Onward State’s Non-Endorsement
For the past two years, Onward State has made an official endorsement for the UPUA Presidential election. Initially, this year was shaping up to be no different. We interviewed each ticket, and asked the tough questions about the candidates’ qualifications and records.
Monday night, at Onward State’s weekly editors meeting, we had a lengthy discussion about our organization’s plan to endorse a candidate. Unlike in previous years, there was no clear front runner or consensus. We left the meeting considering two of the three tickets, and we all decided that we needed one more debate before we picked our candidate.
After the debate last night, the choice was clear — we are not able to endorse any of the three candidates. The debate questions were not challenging, and provided little insight into the viability of the candidates. The consensus for Onward State was that there was not a clear choice that we could throw our unequivocal support behind.
It should be noted that this decision has nothing to do with the fact that two of our own writers are running. Evan Ponter and Ryan Kristobak are great friends of everyone involved with this decision, but we’ve made it clear from the start that our personal relationship with that ticket will have no implication in our coverage. We were planning on endorsing a ticket right up until the end, and this has nothing to do with a perceived conflict of interest.
There are aspects of each candidate that we admire. Courtney Lennartz’s executive experience and current administrative connections is something that is unmatched by any of the other tickets. Her running mate Katelyn Mullen also has connected to decision-makers in the university as the president of ARHS this past year. This team could hit the ground running when it comes to legislation. Plus, while her and former President Bard’s platform was hefty, they accomplished many goals they set out to do this year including the off-campus meal plan and the subsidized Princeton Review testing. However, approachability and ability to adapt and change from the failures of UPUA is something that is in question.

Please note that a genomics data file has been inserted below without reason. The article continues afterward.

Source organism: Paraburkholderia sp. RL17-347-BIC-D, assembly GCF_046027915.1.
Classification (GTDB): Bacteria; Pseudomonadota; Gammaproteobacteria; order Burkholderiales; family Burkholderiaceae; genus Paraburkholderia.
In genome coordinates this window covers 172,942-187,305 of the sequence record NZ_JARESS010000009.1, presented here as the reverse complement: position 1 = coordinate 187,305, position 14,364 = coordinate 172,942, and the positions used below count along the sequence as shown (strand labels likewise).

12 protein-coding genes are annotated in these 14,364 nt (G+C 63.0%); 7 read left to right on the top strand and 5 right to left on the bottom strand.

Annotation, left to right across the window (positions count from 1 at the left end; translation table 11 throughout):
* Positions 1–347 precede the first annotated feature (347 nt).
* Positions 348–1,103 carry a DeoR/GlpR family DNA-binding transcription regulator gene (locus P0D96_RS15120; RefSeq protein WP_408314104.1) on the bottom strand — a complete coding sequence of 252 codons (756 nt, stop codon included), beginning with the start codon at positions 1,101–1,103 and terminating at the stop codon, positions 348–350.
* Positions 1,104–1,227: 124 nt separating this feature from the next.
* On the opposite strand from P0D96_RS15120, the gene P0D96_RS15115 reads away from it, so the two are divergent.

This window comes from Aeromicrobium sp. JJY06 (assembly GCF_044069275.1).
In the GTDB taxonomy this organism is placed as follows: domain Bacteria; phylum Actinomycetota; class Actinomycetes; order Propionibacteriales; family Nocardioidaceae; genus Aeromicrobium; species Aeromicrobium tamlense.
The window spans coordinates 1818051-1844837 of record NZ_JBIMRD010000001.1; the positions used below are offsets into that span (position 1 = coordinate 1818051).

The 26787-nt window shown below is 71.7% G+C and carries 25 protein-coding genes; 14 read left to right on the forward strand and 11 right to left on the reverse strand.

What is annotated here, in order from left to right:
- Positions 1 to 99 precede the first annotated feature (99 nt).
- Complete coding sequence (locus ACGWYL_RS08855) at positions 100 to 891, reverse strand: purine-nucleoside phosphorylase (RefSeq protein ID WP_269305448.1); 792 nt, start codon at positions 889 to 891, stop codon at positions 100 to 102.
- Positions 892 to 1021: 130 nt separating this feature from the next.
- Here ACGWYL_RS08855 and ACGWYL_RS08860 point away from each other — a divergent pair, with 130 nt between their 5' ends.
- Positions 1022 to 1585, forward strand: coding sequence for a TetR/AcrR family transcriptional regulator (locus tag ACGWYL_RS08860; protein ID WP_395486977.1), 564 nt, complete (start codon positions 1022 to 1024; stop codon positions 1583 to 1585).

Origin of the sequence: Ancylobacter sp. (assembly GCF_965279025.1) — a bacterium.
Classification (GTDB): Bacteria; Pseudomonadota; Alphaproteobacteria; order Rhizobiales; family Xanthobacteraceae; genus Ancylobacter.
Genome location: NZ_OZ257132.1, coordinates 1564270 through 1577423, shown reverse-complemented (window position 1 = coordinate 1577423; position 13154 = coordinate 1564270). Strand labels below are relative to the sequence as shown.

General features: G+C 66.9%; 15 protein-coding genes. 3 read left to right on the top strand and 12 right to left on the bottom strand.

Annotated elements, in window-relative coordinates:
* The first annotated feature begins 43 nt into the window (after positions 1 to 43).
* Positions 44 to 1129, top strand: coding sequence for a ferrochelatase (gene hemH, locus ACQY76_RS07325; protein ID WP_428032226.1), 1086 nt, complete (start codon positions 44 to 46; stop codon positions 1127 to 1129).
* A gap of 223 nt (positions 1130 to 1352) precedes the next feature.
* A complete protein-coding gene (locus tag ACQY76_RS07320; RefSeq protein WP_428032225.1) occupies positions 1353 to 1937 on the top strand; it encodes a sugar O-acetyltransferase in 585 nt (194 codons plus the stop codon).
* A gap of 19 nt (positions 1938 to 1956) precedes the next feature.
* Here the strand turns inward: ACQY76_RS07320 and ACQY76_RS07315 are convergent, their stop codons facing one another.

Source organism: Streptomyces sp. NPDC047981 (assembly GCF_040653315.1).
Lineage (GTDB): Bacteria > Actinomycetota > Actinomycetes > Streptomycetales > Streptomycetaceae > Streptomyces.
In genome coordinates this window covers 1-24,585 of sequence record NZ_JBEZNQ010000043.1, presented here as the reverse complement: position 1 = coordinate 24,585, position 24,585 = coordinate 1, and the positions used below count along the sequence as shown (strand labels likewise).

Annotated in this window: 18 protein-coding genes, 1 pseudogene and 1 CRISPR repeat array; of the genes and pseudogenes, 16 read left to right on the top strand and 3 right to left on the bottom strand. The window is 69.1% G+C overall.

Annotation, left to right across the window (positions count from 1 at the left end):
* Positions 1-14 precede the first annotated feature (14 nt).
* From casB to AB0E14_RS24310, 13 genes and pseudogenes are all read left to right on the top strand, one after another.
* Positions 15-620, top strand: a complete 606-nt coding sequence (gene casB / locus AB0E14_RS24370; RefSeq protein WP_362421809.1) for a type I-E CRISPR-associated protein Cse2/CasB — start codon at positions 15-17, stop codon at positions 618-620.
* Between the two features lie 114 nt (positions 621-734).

Maggie Quinn’s experience in standing behind T.J. during crisis and dealing with the media is something that will help her, should she be elected. We believe Maggie’s platform has some of the best feasible ideas, whether it be the student marketplace or the green recycling initiatives. She also has done the research and knows almost every number behind the Penn State budget and the state budget which will help her in talks with administration and governmental leaders. However, there are some big questions about the commitment of her VP Gina Feghali, who has said that Lion Ambassadors would be her “top priority” next year to that organization. There are also concerns about how well Maggie would work with the General Assembly.
Evan Ponter has the best mindset of all three candidates. His student-centric and down-to-earth approach is refreshing and he and vice presidential hopeful Ryan Kristobak have done the grunt work into learning as much as they can about budgetary concerns. However, his position as a UPUA outsider has proven to be more of a vice than a benefit, as his knowledge of how UPUA works seems to be the weakest of all three candidates. In addition, the ticket’s main goal to form a “progressive student union” lacks feasibility and forethought. The ticket thinks of themselves as “facilitators” or “liaisons” between the students and the administration, but right now, the student body needs a leader more than ever.
That being said, we’re going to sit this one out. We encourage you to vote at vote.psu.edu today for the candidate of your choice. All three candidates bring different skills and experiences to the table. Vote your heart today, Penn State.
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